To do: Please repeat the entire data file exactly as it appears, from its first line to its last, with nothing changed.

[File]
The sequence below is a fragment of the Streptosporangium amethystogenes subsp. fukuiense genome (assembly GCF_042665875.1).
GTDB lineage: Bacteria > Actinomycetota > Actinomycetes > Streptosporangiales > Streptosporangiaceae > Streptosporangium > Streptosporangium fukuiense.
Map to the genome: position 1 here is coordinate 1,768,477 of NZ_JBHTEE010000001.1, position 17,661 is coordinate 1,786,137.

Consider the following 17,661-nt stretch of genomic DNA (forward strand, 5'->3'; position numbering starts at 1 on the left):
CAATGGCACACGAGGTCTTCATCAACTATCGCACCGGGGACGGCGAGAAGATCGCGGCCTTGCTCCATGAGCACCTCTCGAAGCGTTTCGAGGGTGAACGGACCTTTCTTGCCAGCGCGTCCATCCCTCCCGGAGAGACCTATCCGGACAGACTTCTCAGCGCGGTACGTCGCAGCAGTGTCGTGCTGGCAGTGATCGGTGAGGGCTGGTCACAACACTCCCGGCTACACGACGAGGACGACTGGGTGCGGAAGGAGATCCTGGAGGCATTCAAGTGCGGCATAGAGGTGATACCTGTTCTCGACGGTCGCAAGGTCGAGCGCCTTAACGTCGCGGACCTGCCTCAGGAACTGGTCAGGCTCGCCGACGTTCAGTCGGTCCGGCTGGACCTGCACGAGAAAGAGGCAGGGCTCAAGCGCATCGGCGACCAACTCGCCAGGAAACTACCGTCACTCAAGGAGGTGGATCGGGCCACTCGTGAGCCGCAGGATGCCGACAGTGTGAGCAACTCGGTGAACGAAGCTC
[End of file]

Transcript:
The sequence below is a fragment of the Streptosporangium amethystogenes subsp. fukuiense genome (assembly GCF_042665875.1).
GTDB lineage: Bacteria > Actinomycetota > Actinomycetes > Streptosporangiales > Streptosporangiaceae > Streptosporangium > Streptosporangium fukuiense.
Map to the genome: position 1 here is coordinate 1,768,477 of NZ_JBHTEE010000001.1, position 17,661 is coordinate 1,786,137.

Consider the following 17,661-nt stretch of genomic DNA (forward strand, 5'->3'; position numbering starts at 1 on the left):
CAATGGCACACGAGGTCTTCATCAACTATCGCACCGGGGACGGCGAGAAGATCGCGGCCTTGCTCCATGAGCACCTCTCGAAGCGTTTCGAGGGTGAACGGACCTTTCTTGCCAGCGCGTCCATCCCTCCCGGAGAGACCTATCCGGACAGACTTCTCAGCGCGGTACGTCGCAGCAGTGTCGTGCTGGCAGTGATCGGTGAGGGCTGGTCACAACACTCCCGGCTACACGACGAGGACGACTGGGTGCGGAAGGAGATCCTGGAGGCATTCAAGTGCGGCATAGAGGTGATACCTGTTCTCGACGGTCGCAAGGTCGAGCGCCTTAACGTCGCGGACCTGCCTCAGGAACTGGTCAGGCTCGCCGACGTTCAGTCGGTCCGGCTGGACCTGCACGAGAAAGAGGCAGGGCTCAAGCGCATCGGCGACCAACTCGCCAGGAAACTACCGTCACTCAAGGAGGTGGATCGGGCCACTCGTGAGCCGCAGGATGCCGACAGTGTGAGCAACTCGGTGAACGAAGCTC